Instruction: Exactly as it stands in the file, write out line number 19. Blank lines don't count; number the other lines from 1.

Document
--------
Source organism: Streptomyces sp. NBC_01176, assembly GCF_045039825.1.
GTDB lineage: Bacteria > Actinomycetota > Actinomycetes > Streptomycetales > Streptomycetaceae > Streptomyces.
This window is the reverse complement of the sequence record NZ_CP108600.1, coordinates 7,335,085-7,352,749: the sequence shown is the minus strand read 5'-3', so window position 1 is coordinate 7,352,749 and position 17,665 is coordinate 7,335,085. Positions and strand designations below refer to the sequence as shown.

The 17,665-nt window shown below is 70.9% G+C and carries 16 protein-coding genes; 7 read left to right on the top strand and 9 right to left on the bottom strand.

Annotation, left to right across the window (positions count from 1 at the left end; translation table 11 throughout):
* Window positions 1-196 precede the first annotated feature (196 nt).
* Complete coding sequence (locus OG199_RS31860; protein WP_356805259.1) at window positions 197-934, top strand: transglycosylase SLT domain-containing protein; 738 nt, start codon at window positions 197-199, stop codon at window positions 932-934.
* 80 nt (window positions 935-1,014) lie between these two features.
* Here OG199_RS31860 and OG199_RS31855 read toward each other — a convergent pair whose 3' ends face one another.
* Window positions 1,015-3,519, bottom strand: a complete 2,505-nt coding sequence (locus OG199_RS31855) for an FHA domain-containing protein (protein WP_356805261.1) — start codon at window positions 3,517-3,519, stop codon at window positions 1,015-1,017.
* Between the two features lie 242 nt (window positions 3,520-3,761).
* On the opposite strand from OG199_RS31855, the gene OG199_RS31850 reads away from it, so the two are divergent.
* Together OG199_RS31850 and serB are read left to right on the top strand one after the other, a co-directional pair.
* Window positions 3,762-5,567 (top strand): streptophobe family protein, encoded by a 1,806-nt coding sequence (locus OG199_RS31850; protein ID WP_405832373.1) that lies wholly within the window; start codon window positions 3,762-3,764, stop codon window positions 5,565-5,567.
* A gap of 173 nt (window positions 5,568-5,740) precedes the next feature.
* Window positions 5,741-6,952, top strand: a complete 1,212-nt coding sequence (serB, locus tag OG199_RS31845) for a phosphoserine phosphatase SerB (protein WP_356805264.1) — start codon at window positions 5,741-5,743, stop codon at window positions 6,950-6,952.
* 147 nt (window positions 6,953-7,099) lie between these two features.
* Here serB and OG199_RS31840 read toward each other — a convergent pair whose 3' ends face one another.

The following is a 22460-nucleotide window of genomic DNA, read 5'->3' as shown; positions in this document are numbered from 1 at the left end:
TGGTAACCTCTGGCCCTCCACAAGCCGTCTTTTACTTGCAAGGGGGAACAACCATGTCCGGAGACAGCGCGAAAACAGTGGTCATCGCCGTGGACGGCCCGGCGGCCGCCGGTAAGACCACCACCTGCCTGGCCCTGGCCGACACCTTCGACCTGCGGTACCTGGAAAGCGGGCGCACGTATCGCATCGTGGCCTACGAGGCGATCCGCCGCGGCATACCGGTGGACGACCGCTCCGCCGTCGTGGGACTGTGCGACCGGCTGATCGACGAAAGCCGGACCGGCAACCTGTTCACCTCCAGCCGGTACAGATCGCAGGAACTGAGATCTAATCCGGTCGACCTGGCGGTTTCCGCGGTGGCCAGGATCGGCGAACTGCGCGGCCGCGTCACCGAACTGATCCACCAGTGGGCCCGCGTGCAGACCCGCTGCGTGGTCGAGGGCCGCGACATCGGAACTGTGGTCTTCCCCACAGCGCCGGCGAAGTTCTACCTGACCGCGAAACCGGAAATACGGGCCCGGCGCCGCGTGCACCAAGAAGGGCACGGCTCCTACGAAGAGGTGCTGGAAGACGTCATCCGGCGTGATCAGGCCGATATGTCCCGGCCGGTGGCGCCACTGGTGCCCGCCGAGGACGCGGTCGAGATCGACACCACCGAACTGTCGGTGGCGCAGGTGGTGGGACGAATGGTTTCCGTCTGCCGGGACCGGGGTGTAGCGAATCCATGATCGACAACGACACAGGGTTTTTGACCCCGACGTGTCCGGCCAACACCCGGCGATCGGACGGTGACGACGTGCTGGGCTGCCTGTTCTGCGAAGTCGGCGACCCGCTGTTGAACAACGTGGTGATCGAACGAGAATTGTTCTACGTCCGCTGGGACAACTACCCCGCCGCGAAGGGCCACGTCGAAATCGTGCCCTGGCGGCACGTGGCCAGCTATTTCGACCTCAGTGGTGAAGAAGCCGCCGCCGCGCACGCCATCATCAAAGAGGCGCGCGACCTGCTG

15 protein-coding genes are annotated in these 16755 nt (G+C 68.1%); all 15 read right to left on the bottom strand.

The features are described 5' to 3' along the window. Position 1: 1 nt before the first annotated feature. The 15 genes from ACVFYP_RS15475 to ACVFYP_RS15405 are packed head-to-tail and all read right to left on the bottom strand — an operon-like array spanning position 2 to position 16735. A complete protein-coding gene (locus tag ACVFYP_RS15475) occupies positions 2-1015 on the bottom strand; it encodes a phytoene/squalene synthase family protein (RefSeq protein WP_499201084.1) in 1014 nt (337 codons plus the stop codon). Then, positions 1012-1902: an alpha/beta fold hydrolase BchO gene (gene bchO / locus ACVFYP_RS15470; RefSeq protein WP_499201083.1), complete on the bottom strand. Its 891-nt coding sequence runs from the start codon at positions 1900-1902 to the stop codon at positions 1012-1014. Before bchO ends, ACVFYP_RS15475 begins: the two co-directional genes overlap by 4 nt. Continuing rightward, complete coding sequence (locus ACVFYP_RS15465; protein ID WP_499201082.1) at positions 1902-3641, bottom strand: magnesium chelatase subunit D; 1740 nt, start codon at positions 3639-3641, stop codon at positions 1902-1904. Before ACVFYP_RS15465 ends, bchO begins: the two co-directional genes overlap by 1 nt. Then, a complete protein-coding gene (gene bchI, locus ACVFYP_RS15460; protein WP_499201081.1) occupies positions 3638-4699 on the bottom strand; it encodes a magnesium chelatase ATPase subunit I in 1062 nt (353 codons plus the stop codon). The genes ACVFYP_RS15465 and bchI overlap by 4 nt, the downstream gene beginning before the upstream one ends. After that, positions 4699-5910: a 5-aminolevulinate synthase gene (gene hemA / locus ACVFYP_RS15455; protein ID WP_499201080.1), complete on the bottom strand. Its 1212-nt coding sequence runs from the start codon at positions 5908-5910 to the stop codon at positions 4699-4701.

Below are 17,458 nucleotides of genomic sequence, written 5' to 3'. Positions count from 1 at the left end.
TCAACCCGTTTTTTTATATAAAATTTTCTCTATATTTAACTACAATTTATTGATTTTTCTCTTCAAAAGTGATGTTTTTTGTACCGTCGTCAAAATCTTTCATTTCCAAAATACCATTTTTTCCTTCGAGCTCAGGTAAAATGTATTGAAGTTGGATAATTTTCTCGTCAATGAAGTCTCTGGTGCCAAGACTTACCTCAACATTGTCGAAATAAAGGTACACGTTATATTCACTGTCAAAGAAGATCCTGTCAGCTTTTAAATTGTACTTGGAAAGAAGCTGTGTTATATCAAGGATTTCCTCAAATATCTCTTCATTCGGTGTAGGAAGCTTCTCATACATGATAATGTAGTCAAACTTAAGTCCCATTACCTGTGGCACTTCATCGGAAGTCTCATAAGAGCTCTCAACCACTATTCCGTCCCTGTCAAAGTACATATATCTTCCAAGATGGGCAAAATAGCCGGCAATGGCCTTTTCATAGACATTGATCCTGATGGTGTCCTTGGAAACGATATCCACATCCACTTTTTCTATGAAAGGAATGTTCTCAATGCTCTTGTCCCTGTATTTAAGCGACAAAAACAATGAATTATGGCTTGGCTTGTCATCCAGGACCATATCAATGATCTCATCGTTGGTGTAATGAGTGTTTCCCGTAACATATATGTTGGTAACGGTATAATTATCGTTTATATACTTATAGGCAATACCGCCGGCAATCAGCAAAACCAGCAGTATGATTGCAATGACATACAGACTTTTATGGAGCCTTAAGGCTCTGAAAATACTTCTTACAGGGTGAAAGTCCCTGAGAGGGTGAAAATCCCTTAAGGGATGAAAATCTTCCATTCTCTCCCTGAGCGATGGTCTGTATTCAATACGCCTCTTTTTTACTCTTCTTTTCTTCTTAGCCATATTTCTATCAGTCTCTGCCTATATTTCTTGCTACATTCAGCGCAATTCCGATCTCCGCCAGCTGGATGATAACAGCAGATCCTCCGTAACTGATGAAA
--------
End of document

The following is a 22460-nucleotide window of genomic DNA, read 5'->3' as shown; positions in this document are numbered from 1 at the left end: